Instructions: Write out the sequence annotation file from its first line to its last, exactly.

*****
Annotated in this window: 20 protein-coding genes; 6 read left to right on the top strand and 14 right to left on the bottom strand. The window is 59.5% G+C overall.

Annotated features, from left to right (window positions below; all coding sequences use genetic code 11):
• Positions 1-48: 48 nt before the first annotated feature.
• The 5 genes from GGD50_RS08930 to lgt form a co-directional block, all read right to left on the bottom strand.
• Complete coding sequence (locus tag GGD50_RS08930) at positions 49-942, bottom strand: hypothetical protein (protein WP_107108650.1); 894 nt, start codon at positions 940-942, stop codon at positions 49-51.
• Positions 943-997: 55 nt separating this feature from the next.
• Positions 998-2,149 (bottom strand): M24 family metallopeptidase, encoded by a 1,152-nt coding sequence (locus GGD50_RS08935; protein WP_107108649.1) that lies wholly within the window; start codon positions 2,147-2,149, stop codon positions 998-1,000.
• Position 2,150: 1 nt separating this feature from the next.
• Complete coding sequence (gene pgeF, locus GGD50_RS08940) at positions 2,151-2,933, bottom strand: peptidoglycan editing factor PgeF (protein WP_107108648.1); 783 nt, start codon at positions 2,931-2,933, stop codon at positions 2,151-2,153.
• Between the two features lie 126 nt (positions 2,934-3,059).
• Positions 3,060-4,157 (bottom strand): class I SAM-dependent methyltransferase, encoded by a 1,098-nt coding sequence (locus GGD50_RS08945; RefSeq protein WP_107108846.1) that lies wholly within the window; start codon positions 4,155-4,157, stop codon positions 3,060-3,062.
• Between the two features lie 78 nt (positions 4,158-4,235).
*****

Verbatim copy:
Annotated in this window: 20 protein-coding genes; 6 read left to right on the top strand and 14 right to left on the bottom strand. The window is 59.5% G+C overall.

Annotated features, from left to right (window positions below; all coding sequences use genetic code 11):
• Positions 1-48: 48 nt before the first annotated feature.
• The 5 genes from GGD50_RS08930 to lgt form a co-directional block, all read right to left on the bottom strand.
• Complete coding sequence (locus tag GGD50_RS08930) at positions 49-942, bottom strand: hypothetical protein (protein WP_107108650.1); 894 nt, start codon at positions 940-942, stop codon at positions 49-51.
• Positions 943-997: 55 nt separating this feature from the next.
• Positions 998-2,149 (bottom strand): M24 family metallopeptidase, encoded by a 1,152-nt coding sequence (locus GGD50_RS08935; protein WP_107108649.1) that lies wholly within the window; start codon positions 2,147-2,149, stop codon positions 998-1,000.
• Position 2,150: 1 nt separating this feature from the next.
• Complete coding sequence (gene pgeF, locus GGD50_RS08940) at positions 2,151-2,933, bottom strand: peptidoglycan editing factor PgeF (protein WP_107108648.1); 783 nt, start codon at positions 2,931-2,933, stop codon at positions 2,151-2,153.
• Between the two features lie 126 nt (positions 2,934-3,059).
• Positions 3,060-4,157 (bottom strand): class I SAM-dependent methyltransferase, encoded by a 1,098-nt coding sequence (locus GGD50_RS08945; RefSeq protein WP_107108846.1) that lies wholly within the window; start codon positions 4,155-4,157, stop codon positions 3,060-3,062.
• Between the two features lie 78 nt (positions 4,158-4,235).